MAD1 plays an important role in antagonizing MYC-mediated transcription activation by competing with the same target genes' promoter and recruiting transcription repressors. Differential expression has been well-documented using different cells and tissues [6
]. During cell differentiation, MAD1 RNA expression is elevated, while MYC RNA decreases [22
]. This unique expression pattern is the cause of the switch between MYC and MAD1 in the normal cell condition. However, the expression of MAD1 was found in various cancers in which cells are continuously proliferating [10
]. Current concepts of cancer stem cells also suggest that cancer cells may also still undergo a differentiation process, although the proliferation status is preserved due to the dysregulation of oncogenes [23
]. This might provide an explanation as to why MAD1 can be detected in cancer cells.
Since MAD1 is a tumor suppressor gene, what mechanism could cancer cells use to suppress MAD1 function? We hypothesized that post-translation modification is responsible for the functional alteration and identified that AKT-mediated MAD1 phosphorylation caused the abrogation of target promoter binding ability. AKT is frequently activated in cancer cells and inhibits various tumor suppressors such as Forkhead, p21, p27, p53, and GSK3β through post-translation phosphorylation modification [12
]. Upon stimulation by growth factors, AKT detaches from the inner surface of the plasma membrane and re-localizes to the nucleus, suggesting that nuclear proteins may also be targets of AKT [25
]. In this study, we identified that the function of the nuclear protein MAD1 is suppressed by AKT by physical interaction and phosphorylation. In vitro and in vivo assays identified Ser145 as the phosphorylation site on MAD1, and this Ser is also located in the AKT consensus phosphorylation motif (RXRXXS-145). Mutation of MAD1 Ser145 to Ala abolished AKT-mediated phosphorylation. Although the phosphorylation site is located at the C-terminal of MAD1 and is close to the leucine-zipper domain, the phosphorylation does not significantly affect the interaction with MAX. However, the phosphorylation somehow affects the interaction between MAD1 and its target genes' promoter. Consequently, AKT causes the molecules to switch from a MAD/MAX complex to a MYC/MAX complex to activate the expression of target genes.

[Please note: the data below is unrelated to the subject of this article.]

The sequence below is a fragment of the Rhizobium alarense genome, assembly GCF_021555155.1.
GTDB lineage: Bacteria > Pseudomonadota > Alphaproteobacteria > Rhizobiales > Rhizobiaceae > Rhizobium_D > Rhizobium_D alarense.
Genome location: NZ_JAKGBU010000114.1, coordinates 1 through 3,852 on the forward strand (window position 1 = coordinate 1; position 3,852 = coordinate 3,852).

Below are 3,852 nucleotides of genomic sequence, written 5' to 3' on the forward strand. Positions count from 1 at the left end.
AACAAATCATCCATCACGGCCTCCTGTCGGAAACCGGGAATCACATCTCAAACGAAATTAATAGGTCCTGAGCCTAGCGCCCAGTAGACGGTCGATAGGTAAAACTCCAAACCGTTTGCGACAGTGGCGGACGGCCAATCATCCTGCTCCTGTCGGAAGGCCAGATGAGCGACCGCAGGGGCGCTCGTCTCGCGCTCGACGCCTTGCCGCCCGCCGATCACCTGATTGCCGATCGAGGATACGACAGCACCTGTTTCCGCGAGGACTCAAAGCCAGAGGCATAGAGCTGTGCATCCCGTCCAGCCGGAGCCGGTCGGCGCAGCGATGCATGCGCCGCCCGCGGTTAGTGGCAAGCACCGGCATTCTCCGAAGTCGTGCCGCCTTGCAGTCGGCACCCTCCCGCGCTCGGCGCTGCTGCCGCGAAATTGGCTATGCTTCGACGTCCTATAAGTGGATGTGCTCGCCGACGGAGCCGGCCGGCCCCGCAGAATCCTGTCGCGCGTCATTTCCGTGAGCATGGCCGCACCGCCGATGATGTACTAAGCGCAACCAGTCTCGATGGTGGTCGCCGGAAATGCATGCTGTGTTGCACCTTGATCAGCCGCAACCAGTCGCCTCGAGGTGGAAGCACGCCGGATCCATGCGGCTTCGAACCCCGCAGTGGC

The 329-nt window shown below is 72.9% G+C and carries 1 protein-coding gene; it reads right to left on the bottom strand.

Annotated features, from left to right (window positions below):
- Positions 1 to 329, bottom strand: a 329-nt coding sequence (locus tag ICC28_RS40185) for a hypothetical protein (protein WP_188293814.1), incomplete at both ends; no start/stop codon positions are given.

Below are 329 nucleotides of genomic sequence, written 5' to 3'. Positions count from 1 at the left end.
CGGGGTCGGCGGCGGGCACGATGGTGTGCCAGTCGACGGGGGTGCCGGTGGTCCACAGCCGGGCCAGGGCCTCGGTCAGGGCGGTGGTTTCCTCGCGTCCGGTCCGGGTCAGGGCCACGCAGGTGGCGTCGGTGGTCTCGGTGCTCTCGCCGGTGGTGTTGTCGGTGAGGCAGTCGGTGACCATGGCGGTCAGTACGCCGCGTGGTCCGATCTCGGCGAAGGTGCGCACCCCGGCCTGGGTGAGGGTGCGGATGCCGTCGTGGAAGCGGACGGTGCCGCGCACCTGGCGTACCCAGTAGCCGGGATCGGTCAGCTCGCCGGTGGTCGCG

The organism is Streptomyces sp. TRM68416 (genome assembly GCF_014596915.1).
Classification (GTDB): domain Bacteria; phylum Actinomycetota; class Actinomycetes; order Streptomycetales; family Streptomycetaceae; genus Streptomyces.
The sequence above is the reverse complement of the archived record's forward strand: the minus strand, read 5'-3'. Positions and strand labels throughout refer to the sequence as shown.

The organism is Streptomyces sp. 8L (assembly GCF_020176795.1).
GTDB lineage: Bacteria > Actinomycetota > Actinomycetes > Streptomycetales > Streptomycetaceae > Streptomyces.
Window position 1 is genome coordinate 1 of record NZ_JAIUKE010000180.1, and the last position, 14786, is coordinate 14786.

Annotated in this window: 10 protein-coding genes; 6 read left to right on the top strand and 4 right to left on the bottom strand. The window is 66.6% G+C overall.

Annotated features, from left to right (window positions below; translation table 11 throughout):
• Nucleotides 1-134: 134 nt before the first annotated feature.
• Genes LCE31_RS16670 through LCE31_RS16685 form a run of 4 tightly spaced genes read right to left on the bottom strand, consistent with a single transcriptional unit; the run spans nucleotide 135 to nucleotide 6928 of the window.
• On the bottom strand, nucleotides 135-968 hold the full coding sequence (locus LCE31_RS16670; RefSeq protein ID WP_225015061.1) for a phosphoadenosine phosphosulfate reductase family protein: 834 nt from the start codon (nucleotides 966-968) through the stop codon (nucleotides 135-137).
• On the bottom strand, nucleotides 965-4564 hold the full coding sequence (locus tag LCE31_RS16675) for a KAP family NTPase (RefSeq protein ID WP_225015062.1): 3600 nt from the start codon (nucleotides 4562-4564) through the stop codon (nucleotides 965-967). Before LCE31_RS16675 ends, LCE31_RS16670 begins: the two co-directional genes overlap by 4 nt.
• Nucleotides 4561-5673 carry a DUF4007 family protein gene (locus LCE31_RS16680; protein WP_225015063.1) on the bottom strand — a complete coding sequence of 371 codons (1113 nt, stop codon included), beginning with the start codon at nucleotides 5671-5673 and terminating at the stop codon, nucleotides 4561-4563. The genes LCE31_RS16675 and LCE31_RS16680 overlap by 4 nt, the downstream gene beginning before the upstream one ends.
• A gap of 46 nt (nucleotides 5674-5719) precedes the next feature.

It has been reported that MAD1 C-terminal Ser182 and Ser184 are phosphorylated by Casein Kinase II (CKII), and that phosphorylation also inhibits MAD1 DNA binding [26
]. Additionally, a recent study reported that Ser145 of MAD1 is phosphorylated by S6K and RSK and that this phosphorylation mediates protein degradation [16
]. Although in such study mentioned that MAD1 Ser145 phosphorylation is blocked by rapamycin and PD98059 under serum stimulation condition, which implies that AKT doesn't involved directly in the phosphorylation of MAD1 Ser145. However, we demonstrated that AKT physically interacts with MAD1 and phosphorylates MAD1 both in vitro and in vivo. In addition, in the presence of constitutive active AKT, rapamycin and PD98059 can only partially reduce MAD1 Ser145 phosphorylation. The possibilities for the discrepancy results could be due to the different cell lines and experimental conditions used. For instance, the cells were serum starved and followed by serum stimulation in their study. However, serum stimulation is able to trigger multiple pathways which might caused more complicated results; thus, in this study, we tried to identify the role of AKT in mediating MAD1 phosphorylation directly by presence of AKT under normal serum containing culture condition. Taken together, our results indicated that AKT is also directly involved in MAD1 Ser145 phosphorylation under our experimental conditions. Moreover, in addition to MAD1 degradation, AKT-mediated MAD1 phosphorylation and inhibition of function seem to occur mainly through the suppression of DNA binding. It is not clear why the same Ser145, which can be phosphorylated by different enzymes, results in a different outcome. One possibility is that other unknown molecules are involving the complex, which may affect the recruitment of different enzymes and lead to different outcomes. In this regards, it is worthwhile to mention that p53 has similar effects in which same serine or threonine sites were phosphorylated by different enzymes and followed by different consequences [27
]. Therefore, the detailed mechanisms of phosphorylated MAD1 in reducing interaction with promoter will need further investigation.
MYC/MAX and MAD1/MAX complexes are well regulated by the status of proliferation and differentiation under normal development. However, in cancer cells, dysregulation of oncogenic pathways may alter that status by inhibiting differentiation-related proteins such as MAD1. Thus, based on our findings, we propose a model of AKT for regulating MAD1 function. AKT-mediated phosphorylation on MAD1 affects its DNA-binding property and subsequently induces MAD1 target gene expression. Taken together, our results provide a model of AKT-mediated MAD1/MAX/MYC network regulation.